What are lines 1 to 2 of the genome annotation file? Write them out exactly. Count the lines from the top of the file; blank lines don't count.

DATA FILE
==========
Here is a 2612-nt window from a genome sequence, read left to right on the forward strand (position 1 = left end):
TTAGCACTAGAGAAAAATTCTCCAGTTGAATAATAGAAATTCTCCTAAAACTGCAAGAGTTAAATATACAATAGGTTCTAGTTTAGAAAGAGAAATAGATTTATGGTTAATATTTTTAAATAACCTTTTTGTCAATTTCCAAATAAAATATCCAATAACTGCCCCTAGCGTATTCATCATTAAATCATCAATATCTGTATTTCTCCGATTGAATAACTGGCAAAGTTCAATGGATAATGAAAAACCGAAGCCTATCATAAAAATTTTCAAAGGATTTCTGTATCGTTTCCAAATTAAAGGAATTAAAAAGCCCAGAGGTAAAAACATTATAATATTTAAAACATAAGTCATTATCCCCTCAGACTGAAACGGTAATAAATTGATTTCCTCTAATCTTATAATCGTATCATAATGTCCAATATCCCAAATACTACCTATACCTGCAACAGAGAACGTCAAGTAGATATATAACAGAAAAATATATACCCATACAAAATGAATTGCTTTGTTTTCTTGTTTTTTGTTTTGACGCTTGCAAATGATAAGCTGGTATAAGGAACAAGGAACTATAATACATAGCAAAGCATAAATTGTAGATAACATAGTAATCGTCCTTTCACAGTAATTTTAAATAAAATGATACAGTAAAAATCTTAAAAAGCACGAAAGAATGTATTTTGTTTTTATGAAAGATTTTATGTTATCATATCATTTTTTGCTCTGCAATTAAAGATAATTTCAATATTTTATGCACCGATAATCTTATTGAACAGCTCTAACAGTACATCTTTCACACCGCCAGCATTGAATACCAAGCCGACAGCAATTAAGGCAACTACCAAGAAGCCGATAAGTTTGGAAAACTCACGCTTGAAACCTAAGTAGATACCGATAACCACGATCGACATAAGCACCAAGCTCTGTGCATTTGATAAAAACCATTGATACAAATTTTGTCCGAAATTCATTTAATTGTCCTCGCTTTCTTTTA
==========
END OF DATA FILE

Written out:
Here is a 2612-nt window from a genome sequence, read left to right on the forward strand (position 1 = left end):
TTAGCACTAGAGAAAAATTCTCCAGTTGAATAATAGAAATTCTCCTAAAACTGCAAGAGTTAAATATACAATAGGTTCTAGTTTAGAAAGAGAAATAGATTTATGGTTAATATTTTTAAATAACCTTTTTGTCAATTTCCAAATAAAATATCCAATAACTGCCCCTAGCGTATTCATCATTAAATCATCAATATCTGTATTTCTCCGATTGAATAACTGGCAAAGTTCAATGGATAATGAAAAACCGAAGCCTATCATAAAAATTTTCAAAGGATTTCTGTATCGTTTCCAAATTAAAGGAATTAAAAAGCCCAGAGGTAAAAACATTATAATATTTAAAACATAAGTCATTATCCCCTCAGACTGAAACGGTAATAAATTGATTTCCTCTAATCTTATAATCGTATCATAATGTCCAATATCCCAAATACTACCTATACCTGCAACAGAGAACGTCAAGTAGATATATAACAGAAAAATATATACCCATACAAAATGAATTGCTTTGTTTTCTTGTTTTTTGTTTTGACGCTTGCAAATGATAAGCTGGTATAAGGAACAAGGAACTATAATACATAGCAAAGCATAAATTGTAGATAACATAGTAATCGTCCTTTCACAGTAATTTTAAATAAAATGATACAGTAAAAATCTTAAAAAGCACGAAAGAATGTATTTTGTTTTTATGAAAGATTTTATGTTATCATATCATTTTTTGCTCTGCAATTAAAGATAATTTCAATATTTTATGCACCGATAATCTTATTGAACAGCTCTAACAGTACATCTTTCACACCGCCAGCATTGAATACCAAGCCGACAGCAATTAAGGCAACTACCAAGAAGCCGATAAGTTTGGAAAACTCACGCTTGAAACCTAAGTAGATACCGATAACCACGATCGACATAAGCACCAAGCTCTGTGCATTTGATAAAAACCATTGATACAAATTTTGTCCGAAATTCATTTAATTGTCCTCGCTTTCTTTTA